Parent-teacher meetings: the good, the bad and the novel

Even as a parent, there’s a vulnerability as you wait to hear what teacher has to say

 

I have rarely been more in demand. My diary is filled to the brim. Everyone wants a piece of me. It seems almost a pity to have to qualify these statements by adding that the reason for all this is that it’s parent-teacher meeting season and when you have as many school-going children as I do, the logistics reach nightmare levels.

I have clear memories of my own childhood and the fear surrounding those parent- teacher meetings. The thought that my mother might already have realised I was on the “excitable” side with a “tendency to talk far too much” never dawned on me, and so I dreaded her reaction when she was to be inevitably made aware of it. My own kids don’t seem to have these worries; their most pressing concern to date has been whether or not they can get a treat in the local shop afterwards, “as a reward”, such is their confidence about how it’s all going to go.

There’s a sense of stepping back in time when you walk inside a school building – a vulnerability as you wait to hear what teacher has to say. Maybe it’s that fear of judgment and a niggling sense of worry your parenting and lunch-making skills will be called into question. Or maybe it’s simply the tiny chair and the worry of how your now less-than-tiny behind will fit into it.

Sounds of relief

The more of these meetings I’ve attended, the more my expectations and experiences have changed. There are some I brace myself for more than others because, let’s face it, the apple doesn’t fall far from the tree. And there are ones where audible sounds of relief can be heard as it’s confirmed that the Spider-man

moves from the enthusiastic superhero wannabe tested on his unsuspecting grandad last week have not been tried out in the classroom.

In the early years of parent- teacher meetings, both of us attended together, admiring and praising our children’s beautiful artwork outside the classroom while trying to decipher exactly what it was.

We’d nod along together, beaming as we heard the positives and progress that our children were making – and make a mental note of whose “fault” it was when it came to any suggestions of areas that might need attention, for discussions to continue outside the classroom. “See I told you that rat [toy] shouldn’t have been allowed in the school bag” may have been mentioned once or 12 times as I berated my hubby for providing what was gently described as a “source of distraction” by a teacher.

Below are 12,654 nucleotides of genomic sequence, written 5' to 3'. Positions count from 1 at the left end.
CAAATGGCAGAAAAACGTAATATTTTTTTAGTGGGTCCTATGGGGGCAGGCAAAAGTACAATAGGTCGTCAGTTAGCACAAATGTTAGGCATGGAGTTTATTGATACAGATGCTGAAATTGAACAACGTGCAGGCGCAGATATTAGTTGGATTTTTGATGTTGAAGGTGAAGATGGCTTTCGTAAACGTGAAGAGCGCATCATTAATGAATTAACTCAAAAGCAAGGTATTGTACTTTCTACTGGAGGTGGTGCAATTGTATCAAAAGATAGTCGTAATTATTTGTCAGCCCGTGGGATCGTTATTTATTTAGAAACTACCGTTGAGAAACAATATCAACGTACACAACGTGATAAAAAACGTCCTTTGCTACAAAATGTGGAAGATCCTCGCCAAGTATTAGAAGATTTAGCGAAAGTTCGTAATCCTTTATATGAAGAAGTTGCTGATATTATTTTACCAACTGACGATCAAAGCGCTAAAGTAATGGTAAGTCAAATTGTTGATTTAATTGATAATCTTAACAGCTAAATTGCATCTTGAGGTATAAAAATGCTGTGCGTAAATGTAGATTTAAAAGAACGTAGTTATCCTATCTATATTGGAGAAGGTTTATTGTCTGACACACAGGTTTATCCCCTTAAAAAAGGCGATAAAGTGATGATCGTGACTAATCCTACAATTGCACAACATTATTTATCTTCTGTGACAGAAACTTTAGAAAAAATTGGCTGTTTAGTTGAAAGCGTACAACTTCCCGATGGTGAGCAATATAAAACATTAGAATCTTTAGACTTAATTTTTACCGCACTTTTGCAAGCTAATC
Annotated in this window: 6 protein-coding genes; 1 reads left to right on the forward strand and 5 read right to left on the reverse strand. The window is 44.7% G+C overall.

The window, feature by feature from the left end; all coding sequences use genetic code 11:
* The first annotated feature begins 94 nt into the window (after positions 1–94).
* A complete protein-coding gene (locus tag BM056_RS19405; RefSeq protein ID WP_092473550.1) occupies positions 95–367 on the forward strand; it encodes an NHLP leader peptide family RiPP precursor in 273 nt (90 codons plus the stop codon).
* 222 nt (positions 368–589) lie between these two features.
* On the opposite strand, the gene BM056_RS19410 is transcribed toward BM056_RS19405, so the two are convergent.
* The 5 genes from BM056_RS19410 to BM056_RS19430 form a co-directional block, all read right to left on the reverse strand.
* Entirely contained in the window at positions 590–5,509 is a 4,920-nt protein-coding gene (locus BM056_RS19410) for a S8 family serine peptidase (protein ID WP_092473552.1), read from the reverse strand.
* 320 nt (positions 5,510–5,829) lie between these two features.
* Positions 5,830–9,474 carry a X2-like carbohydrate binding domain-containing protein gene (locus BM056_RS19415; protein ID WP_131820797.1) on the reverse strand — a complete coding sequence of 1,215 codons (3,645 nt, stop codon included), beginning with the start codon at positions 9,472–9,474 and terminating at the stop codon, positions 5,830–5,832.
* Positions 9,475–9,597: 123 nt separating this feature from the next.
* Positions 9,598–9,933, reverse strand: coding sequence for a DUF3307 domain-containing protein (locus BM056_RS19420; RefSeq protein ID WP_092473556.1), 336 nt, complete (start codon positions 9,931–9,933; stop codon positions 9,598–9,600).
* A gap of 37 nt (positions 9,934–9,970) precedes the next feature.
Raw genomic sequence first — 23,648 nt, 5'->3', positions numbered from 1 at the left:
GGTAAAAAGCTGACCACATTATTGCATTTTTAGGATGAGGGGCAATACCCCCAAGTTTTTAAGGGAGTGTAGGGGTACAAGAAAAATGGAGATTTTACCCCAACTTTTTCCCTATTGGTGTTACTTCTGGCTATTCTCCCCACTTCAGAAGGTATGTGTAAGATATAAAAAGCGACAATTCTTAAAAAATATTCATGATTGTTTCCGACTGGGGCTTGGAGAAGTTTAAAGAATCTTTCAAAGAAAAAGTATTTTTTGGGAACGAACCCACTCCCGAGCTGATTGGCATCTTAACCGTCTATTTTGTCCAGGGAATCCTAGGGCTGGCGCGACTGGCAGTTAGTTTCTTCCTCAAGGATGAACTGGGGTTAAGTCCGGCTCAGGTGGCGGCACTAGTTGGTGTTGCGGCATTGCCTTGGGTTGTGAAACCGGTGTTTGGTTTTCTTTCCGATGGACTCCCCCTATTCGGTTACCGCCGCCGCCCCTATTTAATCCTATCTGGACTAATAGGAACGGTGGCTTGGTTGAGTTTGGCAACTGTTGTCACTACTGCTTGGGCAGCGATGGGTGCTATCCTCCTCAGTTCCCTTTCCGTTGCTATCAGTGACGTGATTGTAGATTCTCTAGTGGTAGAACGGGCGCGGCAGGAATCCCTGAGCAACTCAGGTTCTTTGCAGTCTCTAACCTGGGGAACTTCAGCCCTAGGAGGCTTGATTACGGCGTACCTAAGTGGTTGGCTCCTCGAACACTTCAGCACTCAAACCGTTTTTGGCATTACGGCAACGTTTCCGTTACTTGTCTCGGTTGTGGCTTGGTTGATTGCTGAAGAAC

Jen Hogan and the children.
Jen Hogan and the children.

“God knows what’s been missed in class now,” I continued making a completely reasonable and in no way quantum leap to the assumption that my then six-year-old’s education had possibly been seriously compromised thanks to the provision of an alternative point of focus.

New departure

These days, because of our numbers, it’s often only the secondary school parent-teacher meetings that see both of us attend. The logistical challenge means that divide and conquer is the only option when it comes to covering the ground and number of teachers that need to be seen. But although our rookie status has long since worn off, this year saw a first – our Leaving Cert student was to attend her parent-teacher meeting with us.

It all seemed a little unusual to start with. Sitting down to begin, I half wondered if I was expected to lean closer to the teacher as he/she spoke, lest my daughter hear what they and I were saying. It soon became clear that this was not to be the case, as most of the discussions about where she currently was, and what needed to be done in advance of D-day, were directed to her. I was somewhat surplus to requirements, never an easy thing to accept, especially as a mum who finds it hard to cope with her children growing up – even if that is part of the deal.

Still, it probably gave the teachers a little insight into the usual aftermath discussions, which instead took place in front of them, as parents and daughters around the hall regarded each other with either an “I told you so” look or were visibly in agreement. I swear I saw looks of bemusement and amusement cross some of the teacher’s faces.

Almost 40 meetings (and counting) later, the trepidation remains the same because my hopes are high as I enter the classroom. I’m hoping they’re happy, that they treat others with kindness and respect and they’re trying their best.

I already know they’re a little on the talkative side.

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